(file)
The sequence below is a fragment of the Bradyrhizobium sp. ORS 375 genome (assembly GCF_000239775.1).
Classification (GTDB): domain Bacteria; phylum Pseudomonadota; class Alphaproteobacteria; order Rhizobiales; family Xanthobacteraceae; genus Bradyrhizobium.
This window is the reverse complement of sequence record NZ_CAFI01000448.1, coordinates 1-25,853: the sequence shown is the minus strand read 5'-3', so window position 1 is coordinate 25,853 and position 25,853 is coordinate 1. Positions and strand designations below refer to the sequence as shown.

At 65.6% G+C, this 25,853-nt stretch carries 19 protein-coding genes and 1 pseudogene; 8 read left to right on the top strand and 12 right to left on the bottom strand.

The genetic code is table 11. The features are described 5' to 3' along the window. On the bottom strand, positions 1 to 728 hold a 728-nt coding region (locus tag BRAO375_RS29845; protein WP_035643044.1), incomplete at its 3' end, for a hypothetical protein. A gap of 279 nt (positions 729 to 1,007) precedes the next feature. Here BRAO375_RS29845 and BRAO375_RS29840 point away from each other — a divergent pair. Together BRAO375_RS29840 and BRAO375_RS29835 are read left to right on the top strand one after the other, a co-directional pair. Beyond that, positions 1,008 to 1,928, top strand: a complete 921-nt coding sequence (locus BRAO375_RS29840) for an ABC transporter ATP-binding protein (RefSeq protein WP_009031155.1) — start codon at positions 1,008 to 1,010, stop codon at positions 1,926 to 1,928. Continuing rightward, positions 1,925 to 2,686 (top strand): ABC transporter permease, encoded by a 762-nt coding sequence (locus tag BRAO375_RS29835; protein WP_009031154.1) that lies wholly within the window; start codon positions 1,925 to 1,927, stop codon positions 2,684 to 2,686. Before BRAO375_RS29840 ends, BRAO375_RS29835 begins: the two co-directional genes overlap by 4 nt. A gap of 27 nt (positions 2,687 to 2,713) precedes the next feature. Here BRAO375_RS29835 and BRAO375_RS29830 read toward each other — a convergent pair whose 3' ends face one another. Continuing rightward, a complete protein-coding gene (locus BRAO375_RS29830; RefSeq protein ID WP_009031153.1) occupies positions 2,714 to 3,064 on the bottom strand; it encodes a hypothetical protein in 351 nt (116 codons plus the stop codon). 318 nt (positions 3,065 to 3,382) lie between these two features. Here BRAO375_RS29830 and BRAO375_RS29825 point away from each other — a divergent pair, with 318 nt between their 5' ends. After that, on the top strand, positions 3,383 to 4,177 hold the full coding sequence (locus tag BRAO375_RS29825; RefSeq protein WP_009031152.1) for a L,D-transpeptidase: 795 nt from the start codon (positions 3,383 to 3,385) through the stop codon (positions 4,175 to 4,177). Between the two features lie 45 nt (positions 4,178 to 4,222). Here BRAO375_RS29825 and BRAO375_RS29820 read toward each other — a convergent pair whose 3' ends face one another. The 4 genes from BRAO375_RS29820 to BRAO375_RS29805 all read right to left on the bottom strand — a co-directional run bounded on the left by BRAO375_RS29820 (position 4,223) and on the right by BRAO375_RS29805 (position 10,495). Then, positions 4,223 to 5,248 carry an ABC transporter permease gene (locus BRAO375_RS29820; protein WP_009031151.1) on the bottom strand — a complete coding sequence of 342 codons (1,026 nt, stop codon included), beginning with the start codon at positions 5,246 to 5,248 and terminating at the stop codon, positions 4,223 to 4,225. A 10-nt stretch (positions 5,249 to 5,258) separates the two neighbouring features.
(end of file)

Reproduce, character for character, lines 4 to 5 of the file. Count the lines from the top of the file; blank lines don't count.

At 65.6% G+C, this 25,853-nt stretch carries 19 protein-coding genes and 1 pseudogene; 8 read left to right on the top strand and 12 right to left on the bottom strand.

The genetic code is table 11. The features are described 5' to 3' along the window. On the bottom strand, positions 1 to 728 hold a 728-nt coding region (locus tag BRAO375_RS29845; protein WP_035643044.1), incomplete at its 3' end, for a hypothetical protein. A gap of 279 nt (positions 729 to 1,007) precedes the next feature. Here BRAO375_RS29845 and BRAO375_RS29840 point away from each other — a divergent pair. Together BRAO375_RS29840 and BRAO375_RS29835 are read left to right on the top strand one after the other, a co-directional pair. Beyond that, positions 1,008 to 1,928, top strand: a complete 921-nt coding sequence (locus BRAO375_RS29840) for an ABC transporter ATP-binding protein (RefSeq protein WP_009031155.1) — start codon at positions 1,008 to 1,010, stop codon at positions 1,926 to 1,928. Continuing rightward, positions 1,925 to 2,686 (top strand): ABC transporter permease, encoded by a 762-nt coding sequence (locus tag BRAO375_RS29835; protein WP_009031154.1) that lies wholly within the window; start codon positions 1,925 to 1,927, stop codon positions 2,684 to 2,686. Before BRAO375_RS29840 ends, BRAO375_RS29835 begins: the two co-directional genes overlap by 4 nt. A gap of 27 nt (positions 2,687 to 2,713) precedes the next feature. Here BRAO375_RS29835 and BRAO375_RS29830 read toward each other — a convergent pair whose 3' ends face one another. Continuing rightward, a complete protein-coding gene (locus BRAO375_RS29830; RefSeq protein ID WP_009031153.1) occupies positions 2,714 to 3,064 on the bottom strand; it encodes a hypothetical protein in 351 nt (116 codons plus the stop codon). 318 nt (positions 3,065 to 3,382) lie between these two features. Here BRAO375_RS29830 and BRAO375_RS29825 point away from each other — a divergent pair, with 318 nt between their 5' ends. After that, on the top strand, positions 3,383 to 4,177 hold the full coding sequence (locus tag BRAO375_RS29825; RefSeq protein WP_009031152.1) for a L,D-transpeptidase: 795 nt from the start codon (positions 3,383 to 3,385) through the stop codon (positions 4,175 to 4,177). Between the two features lie 45 nt (positions 4,178 to 4,222). Here BRAO375_RS29825 and BRAO375_RS29820 read toward each other — a convergent pair whose 3' ends face one another. The 4 genes from BRAO375_RS29820 to BRAO375_RS29805 all read right to left on the bottom strand — a co-directional run bounded on the left by BRAO375_RS29820 (position 4,223) and on the right by BRAO375_RS29805 (position 10,495). Then, positions 4,223 to 5,248 carry an ABC transporter permease gene (locus BRAO375_RS29820; protein WP_009031151.1) on the bottom strand — a complete coding sequence of 342 codons (1,026 nt, stop codon included), beginning with the start codon at positions 5,246 to 5,248 and terminating at the stop codon, positions 4,223 to 4,225. A 10-nt stretch (positions 5,249 to 5,258) separates the two neighbouring features.